* Bernanke's comments seen keeping alive QE3 hopes
* Dollar index stuck near previous day's 1-month low
* Debt worries mean euro gains seen limited
By Jessica Mortimer
LONDON, March 27 The dollar stayed near a
one-month low against a currency basket on Tuesday after Federal
Reserve Chairman Ben Bernanke kept the door open for more
monetary easing, though debt worries left the euro struggling to
extend gains versus the U.S. currency.
Analysts said the dollar could suffer further in the short
term if speculation grows about the prospect of another bout of
quantitative easing in the United States.
But if U.S. data continues to point to an economic recovery
these concerns may ease, leaving scope for the dollar to push
higher again. U.S. consumer confidence figures at 1400 GMT will
therefore be closely watched.
The dollar index was at 79.022, stuck near a low of
78.870 hit on Monday as Bernanke said the policy of very low
interest rates was needed to reduce unemployment, making it
clear he was in no rush to reverse course.
"Bernanke's statement has left the dollar vulnerable. It
will need some strong U.S. data to wipe out expectations of a
new round of quantitative easing and over the next couple of
weeks data will be crucial," said Niels Christensen, currency
strategist at Nordea in Copenhagen.
"In the short term there could be more upside for
euro/dollar but not much. I can't see a move above $1.35 being
sustained given the situation in Europe."
The euro was down 0.1 percent at $1.3348, though it
stayed close to a one-month high of $1.3368 on Monday on trading
platform EBS. Further gains could see it target the late
February highs around $1.3486 though analysts and traders said a
move above $1.35 could be a tough hurdle.
The single currency faces near-term resistance at $1.3373,
the 76.4 percent retracement of its late February to mid-March
The euro drew support from Germany's signal on Monday that
it was willing to increase the resources available to tackle the
region's debt crisis, as well as by a better-than-expected
German sentiment survey on Monday.
A meeting of European finance ministers at the end of the
week, expected to discuss how to create a firewall big enough to
protect Spain and Italy, may also offer markets some hope and
aid the euro.
But worries remained that the crisis will continue to deepen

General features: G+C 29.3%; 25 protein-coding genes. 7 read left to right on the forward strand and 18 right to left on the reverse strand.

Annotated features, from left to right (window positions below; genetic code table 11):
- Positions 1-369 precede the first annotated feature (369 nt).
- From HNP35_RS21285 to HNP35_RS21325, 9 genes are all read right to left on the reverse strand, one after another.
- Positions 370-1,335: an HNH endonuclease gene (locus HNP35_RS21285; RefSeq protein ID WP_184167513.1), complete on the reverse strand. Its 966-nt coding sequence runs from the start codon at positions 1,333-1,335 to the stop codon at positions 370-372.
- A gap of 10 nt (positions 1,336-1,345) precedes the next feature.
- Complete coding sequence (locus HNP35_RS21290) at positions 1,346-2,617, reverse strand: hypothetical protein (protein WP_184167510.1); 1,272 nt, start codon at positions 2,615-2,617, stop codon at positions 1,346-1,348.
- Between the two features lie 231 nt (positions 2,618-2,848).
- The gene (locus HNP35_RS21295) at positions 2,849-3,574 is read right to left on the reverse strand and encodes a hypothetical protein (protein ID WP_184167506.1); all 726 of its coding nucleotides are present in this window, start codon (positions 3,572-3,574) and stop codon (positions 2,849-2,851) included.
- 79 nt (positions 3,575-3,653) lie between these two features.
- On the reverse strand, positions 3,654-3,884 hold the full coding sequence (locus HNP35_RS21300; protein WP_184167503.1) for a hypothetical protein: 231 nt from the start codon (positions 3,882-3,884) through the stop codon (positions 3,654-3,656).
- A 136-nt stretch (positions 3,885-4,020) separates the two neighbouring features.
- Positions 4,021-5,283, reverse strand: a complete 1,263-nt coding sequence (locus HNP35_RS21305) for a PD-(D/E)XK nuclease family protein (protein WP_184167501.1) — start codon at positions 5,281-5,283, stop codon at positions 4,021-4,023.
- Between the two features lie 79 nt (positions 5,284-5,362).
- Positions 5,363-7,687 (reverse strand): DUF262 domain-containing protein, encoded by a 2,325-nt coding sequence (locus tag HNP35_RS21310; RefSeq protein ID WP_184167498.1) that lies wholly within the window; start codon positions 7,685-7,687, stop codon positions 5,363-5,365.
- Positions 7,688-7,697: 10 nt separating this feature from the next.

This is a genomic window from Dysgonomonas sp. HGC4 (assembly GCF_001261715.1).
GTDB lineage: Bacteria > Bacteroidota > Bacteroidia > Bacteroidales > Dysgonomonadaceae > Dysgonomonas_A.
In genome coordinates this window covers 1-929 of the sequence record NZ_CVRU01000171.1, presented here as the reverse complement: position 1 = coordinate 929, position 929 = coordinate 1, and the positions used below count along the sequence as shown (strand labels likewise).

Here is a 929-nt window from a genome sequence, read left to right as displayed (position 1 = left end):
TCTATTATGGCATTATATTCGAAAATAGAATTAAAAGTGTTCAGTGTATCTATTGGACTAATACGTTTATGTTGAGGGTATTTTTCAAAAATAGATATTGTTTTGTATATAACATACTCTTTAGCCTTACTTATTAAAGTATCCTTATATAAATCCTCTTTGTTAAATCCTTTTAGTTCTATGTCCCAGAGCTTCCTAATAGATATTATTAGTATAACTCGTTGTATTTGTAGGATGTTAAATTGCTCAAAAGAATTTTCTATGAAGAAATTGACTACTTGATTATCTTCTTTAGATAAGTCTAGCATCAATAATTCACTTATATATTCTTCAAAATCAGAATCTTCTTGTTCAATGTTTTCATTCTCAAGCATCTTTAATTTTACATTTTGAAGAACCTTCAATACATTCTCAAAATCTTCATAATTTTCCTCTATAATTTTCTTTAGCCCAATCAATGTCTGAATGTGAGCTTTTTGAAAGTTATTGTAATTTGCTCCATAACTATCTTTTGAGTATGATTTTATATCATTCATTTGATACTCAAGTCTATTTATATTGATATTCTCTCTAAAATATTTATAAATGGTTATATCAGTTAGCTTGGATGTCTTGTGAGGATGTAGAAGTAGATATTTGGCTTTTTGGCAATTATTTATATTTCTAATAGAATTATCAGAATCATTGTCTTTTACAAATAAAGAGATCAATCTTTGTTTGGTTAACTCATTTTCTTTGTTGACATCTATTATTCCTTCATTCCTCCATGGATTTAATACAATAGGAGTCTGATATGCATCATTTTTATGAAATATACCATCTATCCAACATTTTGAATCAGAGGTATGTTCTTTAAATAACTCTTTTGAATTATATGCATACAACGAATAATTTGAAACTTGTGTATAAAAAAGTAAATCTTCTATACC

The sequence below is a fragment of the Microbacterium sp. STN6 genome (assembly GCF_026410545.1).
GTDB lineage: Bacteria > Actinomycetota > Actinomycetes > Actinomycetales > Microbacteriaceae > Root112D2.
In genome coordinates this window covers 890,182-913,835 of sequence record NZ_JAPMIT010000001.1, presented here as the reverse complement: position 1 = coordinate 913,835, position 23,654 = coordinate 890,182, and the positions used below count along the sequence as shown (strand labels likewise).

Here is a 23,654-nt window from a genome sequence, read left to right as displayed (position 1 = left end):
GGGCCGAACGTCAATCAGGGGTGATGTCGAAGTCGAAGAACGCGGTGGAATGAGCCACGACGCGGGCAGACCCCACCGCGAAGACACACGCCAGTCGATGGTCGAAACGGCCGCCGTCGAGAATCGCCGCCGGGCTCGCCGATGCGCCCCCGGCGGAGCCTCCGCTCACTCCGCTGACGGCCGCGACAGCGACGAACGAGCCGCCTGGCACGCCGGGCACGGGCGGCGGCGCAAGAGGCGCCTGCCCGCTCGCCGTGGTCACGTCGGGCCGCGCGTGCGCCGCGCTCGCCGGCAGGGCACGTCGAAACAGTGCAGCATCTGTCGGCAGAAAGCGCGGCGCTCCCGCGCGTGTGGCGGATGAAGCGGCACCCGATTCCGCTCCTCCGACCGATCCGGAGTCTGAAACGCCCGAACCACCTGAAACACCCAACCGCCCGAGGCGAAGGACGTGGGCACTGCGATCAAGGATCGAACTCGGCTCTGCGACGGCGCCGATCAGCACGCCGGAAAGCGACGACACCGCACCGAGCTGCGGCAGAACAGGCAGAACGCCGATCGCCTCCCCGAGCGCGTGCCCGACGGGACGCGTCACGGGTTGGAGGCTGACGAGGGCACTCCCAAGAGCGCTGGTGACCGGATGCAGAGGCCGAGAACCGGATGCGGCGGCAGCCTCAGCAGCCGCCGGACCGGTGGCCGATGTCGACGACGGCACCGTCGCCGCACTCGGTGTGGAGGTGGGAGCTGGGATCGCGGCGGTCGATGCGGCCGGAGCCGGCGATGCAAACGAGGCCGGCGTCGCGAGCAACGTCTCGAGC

in both those countries and Portugal. High borrowing costs in
Spain were of particular concern before the government presents
its budget on Friday.
YEN STEADIES AFTER DROP
A trader for a major Japanese bank in Singapore said moves
in U.S. Treasuries could be key for the dollar at this juncture.
If buying of Treasuries gains steam and bond yields fall in the
wake of Monday's Bernanke's comments, the dollar could face more
But he added: "If the market's focus shifts to Spain, we
could see a return to investors shunning risk and buying the
The dollar was steady against the yen at 82.82 yen,
having pulled away from Friday's trough of 81.97.
There was talk of dollar buying by hedge funds as well as by
Japanese importers, but also talk of dollar selling interest by
Japanese exporters above 83.00. The yen has been vulnerable to
selling since Japan announced monetary easing measures last
Japanese importers have also been steady dollar buyers over
recent weeks as their purchases of fossil fuels have surged
after most nuclear reactors in Japan went offline in the wake of
the Fukushima disaster.
Elsewhere, the Australian dollar was steady at $1.0528,
giving back some ground after rising about 0.7 percent on Monday
but staying well above last week's two-month low of $1.0336.
"As participants cautiously price more QE back into markets,
the commodity currencies - the Australian, Canadian, and New
Zealand Dollar - are likely to attract attention given their
high yields relative to the U.S. dollar," said Christopher
Vecchio, currency analyst at DailyFX.